Author Archive

Margaret Vinci Heldt On Inventing the Beehive Hair Style

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The woman credited for creating the famous Beehive hairstyle back in the 1960s, passed away peacefully on June 10, 2016 at age 98.

Margaret Vinci Heldt of Elmhurst, IL, was active with her professional association,Cosmetologists Chicago, for almost 80 years. She recently attended America’s Beauty Show in Chicago, to present the Margaret Vinci Heldt Creativity in Hairdressing Scholarship, and enjoyed every minute of the event, laughing and flirting with many of her dear friends.

While at America’s Beauty Show 2012, at Cosmetologists Chicago’s BeautyBASH, MODERN’s Alison Alhamed got the opportunity to chat with Margaret Vinci Heldt, who designed the world’s first beehive hair style that debuted in 1960 on the pages of MODERN SALON—formerly known as MODERN BEAUTY SHOP magazine. Above, hear the interview with Margaret, or, read her story transcribed from the interview below:

MARGARET VINCI HELDT’S BEEHIVE STORY: “In 1960, MODERN BEAUTY SHOP magazine called me and said, ‘You know Margaret, something is happening to our profession—all we’re seeing is The Pageboy, The Flip and the French Twist, but something is wrong—we need new ideas Margaret. You’ve always been creative, we want you to go home and think about what you’d like to do for our photo shoot. Really let yourself go.’

“I thought, ‘What am I going to do that hasn’t been done before?!’ So I went home, took out my mannequin, and started playing. I remembered a little hat I owned, sort of a fez, which was really popular with Jackie O., and I really loved it. I’d always thought, ‘Someday I’m going to invent a hair style that’s going to fit right under that little hat.’ Then, I realized, that’s exactly what I should do for the photo shoot!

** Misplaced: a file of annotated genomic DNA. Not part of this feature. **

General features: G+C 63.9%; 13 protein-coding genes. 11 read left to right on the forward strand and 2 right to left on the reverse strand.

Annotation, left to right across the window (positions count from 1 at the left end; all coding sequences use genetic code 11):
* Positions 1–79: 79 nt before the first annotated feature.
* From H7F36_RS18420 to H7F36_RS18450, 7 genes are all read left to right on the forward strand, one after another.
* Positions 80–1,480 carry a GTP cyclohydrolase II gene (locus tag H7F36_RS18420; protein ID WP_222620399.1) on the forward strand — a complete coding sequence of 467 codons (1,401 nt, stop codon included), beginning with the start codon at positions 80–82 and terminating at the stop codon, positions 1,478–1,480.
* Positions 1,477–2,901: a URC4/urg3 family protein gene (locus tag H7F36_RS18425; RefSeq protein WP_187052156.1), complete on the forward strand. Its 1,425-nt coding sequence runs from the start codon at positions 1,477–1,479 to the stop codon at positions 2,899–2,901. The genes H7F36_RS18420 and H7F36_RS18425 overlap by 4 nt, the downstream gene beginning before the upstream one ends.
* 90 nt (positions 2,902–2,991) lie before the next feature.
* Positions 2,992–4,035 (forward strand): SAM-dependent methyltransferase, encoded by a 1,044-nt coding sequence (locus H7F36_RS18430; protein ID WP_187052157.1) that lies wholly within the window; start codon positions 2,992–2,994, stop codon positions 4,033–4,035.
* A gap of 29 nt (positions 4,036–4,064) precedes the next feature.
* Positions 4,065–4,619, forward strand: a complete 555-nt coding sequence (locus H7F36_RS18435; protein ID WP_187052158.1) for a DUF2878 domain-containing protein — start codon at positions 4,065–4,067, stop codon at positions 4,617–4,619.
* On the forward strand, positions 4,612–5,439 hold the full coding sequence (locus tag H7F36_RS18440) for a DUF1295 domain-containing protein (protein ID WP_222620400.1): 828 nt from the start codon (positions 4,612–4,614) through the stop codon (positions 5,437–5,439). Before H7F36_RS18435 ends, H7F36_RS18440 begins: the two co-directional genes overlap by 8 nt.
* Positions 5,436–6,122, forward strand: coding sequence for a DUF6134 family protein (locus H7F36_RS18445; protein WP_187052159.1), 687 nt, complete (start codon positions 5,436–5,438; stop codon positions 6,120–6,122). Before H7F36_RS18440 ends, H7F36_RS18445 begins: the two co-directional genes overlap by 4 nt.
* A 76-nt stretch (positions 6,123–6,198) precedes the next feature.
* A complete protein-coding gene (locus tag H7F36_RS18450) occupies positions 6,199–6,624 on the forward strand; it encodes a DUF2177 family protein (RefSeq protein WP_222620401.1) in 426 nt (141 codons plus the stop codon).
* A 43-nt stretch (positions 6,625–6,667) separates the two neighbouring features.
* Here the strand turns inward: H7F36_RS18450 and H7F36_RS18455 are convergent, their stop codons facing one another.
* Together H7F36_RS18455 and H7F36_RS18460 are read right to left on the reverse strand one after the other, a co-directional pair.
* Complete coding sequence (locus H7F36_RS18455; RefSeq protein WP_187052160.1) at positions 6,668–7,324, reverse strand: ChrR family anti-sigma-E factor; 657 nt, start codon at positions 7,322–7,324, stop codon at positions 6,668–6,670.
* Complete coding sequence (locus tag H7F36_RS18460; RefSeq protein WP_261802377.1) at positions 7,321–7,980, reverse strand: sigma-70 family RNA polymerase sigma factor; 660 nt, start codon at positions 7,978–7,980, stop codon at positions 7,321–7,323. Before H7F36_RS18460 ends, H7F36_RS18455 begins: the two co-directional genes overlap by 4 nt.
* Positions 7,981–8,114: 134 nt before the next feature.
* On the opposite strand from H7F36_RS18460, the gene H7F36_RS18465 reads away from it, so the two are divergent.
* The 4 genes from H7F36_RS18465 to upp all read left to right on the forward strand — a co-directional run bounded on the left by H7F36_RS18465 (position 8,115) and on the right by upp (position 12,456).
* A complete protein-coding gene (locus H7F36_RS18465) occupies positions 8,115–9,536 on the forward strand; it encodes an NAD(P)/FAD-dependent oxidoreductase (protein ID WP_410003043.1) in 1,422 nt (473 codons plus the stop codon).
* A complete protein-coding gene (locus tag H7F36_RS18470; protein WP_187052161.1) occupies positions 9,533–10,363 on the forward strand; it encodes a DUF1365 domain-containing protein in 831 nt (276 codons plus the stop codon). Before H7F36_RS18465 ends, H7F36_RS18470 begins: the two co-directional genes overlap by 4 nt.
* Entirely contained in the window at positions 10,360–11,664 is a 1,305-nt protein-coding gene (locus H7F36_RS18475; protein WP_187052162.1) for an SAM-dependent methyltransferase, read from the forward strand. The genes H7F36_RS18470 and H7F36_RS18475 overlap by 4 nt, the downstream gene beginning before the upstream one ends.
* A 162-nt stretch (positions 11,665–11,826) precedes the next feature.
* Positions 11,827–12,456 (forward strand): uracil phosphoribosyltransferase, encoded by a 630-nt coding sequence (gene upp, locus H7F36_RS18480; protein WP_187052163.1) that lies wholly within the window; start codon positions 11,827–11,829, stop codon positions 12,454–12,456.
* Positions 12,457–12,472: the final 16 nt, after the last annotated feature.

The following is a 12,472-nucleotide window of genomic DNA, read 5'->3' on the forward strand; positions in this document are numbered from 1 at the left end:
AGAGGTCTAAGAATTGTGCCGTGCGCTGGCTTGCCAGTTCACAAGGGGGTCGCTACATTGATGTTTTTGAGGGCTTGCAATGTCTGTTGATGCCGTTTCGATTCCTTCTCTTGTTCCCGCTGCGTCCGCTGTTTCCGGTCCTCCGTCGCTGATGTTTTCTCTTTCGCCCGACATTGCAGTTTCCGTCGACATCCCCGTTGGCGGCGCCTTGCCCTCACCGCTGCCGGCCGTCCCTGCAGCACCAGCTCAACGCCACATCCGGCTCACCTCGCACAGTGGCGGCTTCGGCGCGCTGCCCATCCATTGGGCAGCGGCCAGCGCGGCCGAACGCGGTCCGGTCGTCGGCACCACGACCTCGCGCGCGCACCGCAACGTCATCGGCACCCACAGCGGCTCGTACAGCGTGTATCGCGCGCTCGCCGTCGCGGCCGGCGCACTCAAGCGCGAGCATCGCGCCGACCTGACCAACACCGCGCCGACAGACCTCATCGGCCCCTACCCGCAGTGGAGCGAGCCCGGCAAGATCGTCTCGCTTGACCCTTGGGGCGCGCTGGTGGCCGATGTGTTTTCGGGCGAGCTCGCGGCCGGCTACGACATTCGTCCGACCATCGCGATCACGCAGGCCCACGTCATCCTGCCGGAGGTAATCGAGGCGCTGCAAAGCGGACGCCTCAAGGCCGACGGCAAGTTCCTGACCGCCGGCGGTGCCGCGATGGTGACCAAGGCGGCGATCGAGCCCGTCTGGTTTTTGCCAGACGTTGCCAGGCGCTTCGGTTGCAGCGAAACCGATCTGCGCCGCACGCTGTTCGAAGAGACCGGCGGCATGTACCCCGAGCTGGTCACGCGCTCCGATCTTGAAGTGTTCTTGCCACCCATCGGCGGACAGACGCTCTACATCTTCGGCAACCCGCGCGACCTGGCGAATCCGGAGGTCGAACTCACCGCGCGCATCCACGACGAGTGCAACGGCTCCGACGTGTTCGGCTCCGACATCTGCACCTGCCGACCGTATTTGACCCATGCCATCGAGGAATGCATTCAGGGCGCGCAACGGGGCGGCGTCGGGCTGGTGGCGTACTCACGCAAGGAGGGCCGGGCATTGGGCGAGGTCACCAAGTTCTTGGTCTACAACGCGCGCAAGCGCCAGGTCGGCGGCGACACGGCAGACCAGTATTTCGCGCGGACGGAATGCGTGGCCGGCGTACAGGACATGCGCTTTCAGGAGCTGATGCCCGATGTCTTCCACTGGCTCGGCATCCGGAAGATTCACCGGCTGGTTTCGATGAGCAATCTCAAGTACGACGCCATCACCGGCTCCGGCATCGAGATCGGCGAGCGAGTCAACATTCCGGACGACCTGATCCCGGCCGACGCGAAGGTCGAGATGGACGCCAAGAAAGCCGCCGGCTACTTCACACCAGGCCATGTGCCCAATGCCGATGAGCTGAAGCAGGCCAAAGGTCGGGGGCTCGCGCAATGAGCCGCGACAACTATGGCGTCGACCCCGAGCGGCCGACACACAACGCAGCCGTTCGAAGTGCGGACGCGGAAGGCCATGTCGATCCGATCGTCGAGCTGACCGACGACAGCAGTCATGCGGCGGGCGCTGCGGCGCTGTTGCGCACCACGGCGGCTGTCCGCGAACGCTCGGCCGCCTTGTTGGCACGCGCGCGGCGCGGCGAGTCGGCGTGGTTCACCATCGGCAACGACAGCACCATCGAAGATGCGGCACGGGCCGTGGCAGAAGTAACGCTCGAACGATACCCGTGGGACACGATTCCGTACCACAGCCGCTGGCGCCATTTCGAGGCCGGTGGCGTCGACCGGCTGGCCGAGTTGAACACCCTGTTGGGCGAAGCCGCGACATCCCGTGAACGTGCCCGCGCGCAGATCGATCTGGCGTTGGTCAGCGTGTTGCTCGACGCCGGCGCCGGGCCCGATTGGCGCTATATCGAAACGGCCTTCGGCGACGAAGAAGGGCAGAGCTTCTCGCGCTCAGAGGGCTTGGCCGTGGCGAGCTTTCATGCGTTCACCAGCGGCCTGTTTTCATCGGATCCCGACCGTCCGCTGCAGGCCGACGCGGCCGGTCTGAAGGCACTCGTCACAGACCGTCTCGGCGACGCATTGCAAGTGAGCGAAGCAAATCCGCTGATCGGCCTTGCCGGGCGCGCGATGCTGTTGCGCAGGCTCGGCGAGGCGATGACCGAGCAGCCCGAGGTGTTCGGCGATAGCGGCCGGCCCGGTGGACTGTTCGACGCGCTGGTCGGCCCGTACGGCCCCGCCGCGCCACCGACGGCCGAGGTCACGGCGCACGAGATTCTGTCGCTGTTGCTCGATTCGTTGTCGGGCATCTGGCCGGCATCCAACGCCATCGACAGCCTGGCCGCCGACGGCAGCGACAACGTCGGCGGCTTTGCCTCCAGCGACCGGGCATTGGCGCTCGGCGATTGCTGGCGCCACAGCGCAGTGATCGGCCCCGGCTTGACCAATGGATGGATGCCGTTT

“Once I started working, I really liked what I saw—I realized I was doing something different, and I liked it! I went to the photographer, and MODERN had a model set up for me—she was a beautiful model with the perfect length of hair: when things are supposed to go right, everything just goes right! So, I started working, and things were really looking nice, and the editor who was writing up the story said ‘Oh, Margaret, that’s really coming along nicely.’ And I sais, ‘Yes but there’s something missing!’ So, I took a little ornament off the hat, made of black denim, I put it in the model’s hair, and it looked just like a bee! The editor said, ‘Margaret! That looks just like a beehive. Could we call it a beehive?’ I said, ‘You could call it whatever you want!’ And so, the beehive was born. And, what a life is that! Now the style keeps coming back and coming back!”

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The Top 4 Reasons to See a Professional Colorist

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At-home hair color may seem convenient, but as noted byIan Michael Black, Aveda global artistic director, hair color, the results can be unpredictable. It’s always better to invest the time to see a professional colorist.

Here Black offers the top four reasons to see a professional colorist (clients, take note!):


A colorist is an artist and nothing will compare to having your hair colored by someone who has the visual artistic eye for hair color, and also a high level of expertise and experience. A colorist can open your eyes to see what’s possible in terms of your hair color, skin tone and eye color. They can refine that color and tone into a perfect shade that is unique for that person.